Rules Tightened for Major Abortion Drug

Rules Tightened for Major Abortion Drug

( – In the year 2000, the FDA ruled that mifepristone was a safe drug to use for terminating pregnancies up to seven weeks in the United States. The only other stipulation was that Americans could only receive the medication by visiting a healthcare facility. In 2016, the administration expanded the rules to allow the use of mifepristone in pregnancies up to 10 weeks and recently allowed patients to access the drug by mail after telehealth visits.

Despite its long and legal usage in the US, Alliance Defending Freedom filed a lawsuit in November 2022, claiming the FDA didn’t properly approve the drug for abortions. Five months later, US District Judge Matthew Kacsmaryk in Texas agreed, banning the medication with a one-week grace period to allow for an appeal. On April 13, CBS News reported a federal appeals court ruled that patients could still use the abortion drug but rolled back its usage parameters to before the 2016 changes.

At nearly the same time as Kacsmaryk’s decision, Judge Thomas O. Rice, of the US District Court for the Eastern District of Washington, issued a ruling in a separate case and determined the administration must keep the drug available.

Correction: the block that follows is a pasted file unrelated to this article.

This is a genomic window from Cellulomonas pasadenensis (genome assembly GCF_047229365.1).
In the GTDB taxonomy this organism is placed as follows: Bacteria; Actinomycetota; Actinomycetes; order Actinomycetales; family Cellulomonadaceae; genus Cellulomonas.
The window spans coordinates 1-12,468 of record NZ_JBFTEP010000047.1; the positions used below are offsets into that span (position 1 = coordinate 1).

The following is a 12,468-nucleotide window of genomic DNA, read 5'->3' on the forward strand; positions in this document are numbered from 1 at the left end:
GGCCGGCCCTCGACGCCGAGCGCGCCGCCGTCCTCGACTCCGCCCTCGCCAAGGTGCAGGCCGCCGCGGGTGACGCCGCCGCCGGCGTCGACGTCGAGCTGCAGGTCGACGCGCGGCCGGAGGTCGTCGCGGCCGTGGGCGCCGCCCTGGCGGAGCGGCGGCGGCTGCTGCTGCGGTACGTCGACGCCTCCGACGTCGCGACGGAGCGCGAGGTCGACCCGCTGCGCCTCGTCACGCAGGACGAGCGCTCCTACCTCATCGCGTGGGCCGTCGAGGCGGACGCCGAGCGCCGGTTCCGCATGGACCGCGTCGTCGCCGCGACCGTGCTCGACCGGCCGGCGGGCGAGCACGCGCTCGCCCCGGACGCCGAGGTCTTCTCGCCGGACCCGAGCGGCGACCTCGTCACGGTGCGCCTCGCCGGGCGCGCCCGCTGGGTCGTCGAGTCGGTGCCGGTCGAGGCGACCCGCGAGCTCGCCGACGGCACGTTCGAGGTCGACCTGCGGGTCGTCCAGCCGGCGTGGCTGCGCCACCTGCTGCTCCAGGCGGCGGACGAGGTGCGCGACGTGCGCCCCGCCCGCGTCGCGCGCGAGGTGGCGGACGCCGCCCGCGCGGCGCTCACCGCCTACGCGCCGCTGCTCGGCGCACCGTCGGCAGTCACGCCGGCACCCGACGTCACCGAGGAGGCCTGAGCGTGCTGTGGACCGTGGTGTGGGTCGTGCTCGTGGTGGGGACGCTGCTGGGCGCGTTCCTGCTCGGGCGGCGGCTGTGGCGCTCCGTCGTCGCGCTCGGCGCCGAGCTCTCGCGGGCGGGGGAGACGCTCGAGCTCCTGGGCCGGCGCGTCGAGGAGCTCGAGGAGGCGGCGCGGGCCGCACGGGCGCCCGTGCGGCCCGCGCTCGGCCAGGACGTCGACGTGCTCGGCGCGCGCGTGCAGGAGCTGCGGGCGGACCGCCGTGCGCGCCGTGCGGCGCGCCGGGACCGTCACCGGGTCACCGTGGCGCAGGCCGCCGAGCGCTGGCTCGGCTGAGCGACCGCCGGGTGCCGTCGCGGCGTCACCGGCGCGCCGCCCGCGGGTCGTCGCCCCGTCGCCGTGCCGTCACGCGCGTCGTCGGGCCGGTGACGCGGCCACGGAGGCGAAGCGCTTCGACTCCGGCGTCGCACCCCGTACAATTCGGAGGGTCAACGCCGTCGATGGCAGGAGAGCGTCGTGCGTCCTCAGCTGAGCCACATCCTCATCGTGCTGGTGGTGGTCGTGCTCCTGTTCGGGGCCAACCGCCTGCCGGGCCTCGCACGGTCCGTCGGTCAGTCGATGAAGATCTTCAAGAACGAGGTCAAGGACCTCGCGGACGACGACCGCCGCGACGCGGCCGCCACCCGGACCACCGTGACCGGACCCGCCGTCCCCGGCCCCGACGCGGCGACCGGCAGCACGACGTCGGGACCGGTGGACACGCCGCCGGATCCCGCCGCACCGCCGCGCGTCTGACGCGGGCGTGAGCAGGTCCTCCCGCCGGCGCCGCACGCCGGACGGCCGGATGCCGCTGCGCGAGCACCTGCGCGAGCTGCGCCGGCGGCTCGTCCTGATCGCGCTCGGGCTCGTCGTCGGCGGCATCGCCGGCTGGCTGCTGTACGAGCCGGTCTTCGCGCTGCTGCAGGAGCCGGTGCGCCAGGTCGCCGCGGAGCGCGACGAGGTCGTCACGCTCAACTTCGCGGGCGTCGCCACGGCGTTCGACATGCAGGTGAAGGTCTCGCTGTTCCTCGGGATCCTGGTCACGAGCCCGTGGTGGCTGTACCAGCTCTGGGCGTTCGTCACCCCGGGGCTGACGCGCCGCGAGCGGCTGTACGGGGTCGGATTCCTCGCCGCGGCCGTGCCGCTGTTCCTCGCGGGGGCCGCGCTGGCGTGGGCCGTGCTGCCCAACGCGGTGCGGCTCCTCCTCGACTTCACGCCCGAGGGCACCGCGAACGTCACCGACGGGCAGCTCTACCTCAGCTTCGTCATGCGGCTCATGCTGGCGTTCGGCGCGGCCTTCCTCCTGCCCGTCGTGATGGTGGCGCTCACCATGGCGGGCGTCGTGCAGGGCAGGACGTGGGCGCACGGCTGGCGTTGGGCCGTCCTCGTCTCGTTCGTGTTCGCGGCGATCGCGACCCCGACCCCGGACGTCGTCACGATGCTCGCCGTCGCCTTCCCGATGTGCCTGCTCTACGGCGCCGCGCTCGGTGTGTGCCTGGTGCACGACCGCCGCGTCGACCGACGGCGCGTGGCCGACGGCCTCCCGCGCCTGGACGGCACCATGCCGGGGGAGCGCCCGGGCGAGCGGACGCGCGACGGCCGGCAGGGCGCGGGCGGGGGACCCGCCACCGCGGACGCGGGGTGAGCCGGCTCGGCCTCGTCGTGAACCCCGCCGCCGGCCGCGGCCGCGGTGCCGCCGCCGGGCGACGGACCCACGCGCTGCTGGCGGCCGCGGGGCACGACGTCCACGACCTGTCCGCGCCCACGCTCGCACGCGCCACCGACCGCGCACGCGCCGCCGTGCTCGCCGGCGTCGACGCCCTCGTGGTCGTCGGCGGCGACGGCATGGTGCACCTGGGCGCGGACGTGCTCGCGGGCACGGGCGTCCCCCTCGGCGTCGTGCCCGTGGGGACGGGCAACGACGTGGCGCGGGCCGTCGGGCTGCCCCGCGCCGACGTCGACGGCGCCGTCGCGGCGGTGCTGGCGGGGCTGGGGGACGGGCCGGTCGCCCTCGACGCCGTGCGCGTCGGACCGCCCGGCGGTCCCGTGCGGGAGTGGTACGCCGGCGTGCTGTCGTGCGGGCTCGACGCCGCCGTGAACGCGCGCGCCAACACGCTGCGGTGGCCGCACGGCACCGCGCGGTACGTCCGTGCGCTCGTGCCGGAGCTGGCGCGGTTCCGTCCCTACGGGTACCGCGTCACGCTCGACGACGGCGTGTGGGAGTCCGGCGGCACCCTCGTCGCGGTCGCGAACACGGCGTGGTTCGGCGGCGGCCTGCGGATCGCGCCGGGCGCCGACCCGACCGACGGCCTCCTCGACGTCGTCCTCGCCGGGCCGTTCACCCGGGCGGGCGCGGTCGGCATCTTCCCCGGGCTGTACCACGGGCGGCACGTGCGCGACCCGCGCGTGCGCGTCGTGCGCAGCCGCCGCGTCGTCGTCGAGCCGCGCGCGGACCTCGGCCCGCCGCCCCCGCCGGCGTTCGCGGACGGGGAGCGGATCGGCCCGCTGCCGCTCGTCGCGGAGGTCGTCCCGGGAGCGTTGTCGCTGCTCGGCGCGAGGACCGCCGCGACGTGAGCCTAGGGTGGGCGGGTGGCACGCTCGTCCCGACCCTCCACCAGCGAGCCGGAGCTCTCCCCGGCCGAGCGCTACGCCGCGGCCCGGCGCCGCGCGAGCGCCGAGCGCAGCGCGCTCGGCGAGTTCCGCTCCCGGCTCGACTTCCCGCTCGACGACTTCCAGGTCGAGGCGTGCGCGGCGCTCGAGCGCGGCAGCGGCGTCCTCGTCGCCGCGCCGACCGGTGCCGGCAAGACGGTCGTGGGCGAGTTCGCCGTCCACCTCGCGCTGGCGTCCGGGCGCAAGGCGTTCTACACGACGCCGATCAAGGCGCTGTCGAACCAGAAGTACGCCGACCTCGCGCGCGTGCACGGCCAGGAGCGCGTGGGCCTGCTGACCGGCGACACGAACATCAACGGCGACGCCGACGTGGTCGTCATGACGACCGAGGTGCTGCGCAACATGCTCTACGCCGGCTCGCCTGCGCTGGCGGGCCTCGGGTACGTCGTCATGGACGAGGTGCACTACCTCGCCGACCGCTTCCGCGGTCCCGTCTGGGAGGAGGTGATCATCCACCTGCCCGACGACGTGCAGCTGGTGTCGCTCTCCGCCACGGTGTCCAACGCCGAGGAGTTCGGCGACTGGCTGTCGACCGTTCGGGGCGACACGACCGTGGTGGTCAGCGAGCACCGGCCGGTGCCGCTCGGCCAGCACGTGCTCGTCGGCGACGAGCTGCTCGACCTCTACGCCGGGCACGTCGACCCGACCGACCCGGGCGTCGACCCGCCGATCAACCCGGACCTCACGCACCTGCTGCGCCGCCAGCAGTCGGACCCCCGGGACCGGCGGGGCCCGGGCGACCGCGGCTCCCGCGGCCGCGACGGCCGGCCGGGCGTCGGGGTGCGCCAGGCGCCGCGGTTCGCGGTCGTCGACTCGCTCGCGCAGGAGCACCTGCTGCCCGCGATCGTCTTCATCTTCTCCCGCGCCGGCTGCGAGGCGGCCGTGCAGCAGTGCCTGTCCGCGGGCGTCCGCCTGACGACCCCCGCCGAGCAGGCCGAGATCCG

Details About the Appeal

The Biden administration wasted no time filing an appeal to Kacsmaryk’s “extraordinary and unprecedented” decision. President Joe Biden was appalled at the Texas judge’s ruling, saying if it were allowed to stand, no prescription would be safe. The US leader also said the decision was another step in “taking away basic freedoms from women.”

The government asked the 5th US Circuit Court of Appeals in New Orleans to put the order on hold. Two judges appointed by former President Donald Trump agreed to stay the Texas judge’s order but tightened the usage of mifepristone. They ruled the drug could no longer be available by mail, and doctors could only dispense the medication for pregnancies up to seven weeks. According to CBS News, Judge Catharina Haynes, appointed by former President George W. Bush, said she would have put the whole ruling on hold — pending arguments. The court granted the stay partially because they believed it was too late for the plaintiffs to challenge mifepristone’s approval, considering the FDA approved the drug 23 years ago.

Heading to the High Court

Attorney General Merrick Garland released a statement saying the Justice Department would be “seeking emergency relief” from SCOTUS to protect reproductive rights and “defend the FDA’s scientific judgment.” The AG said he “strongly disagrees” with the latest ruling by the appeals court.

In the meantime, several states have started stockpiling the drug, just in case.

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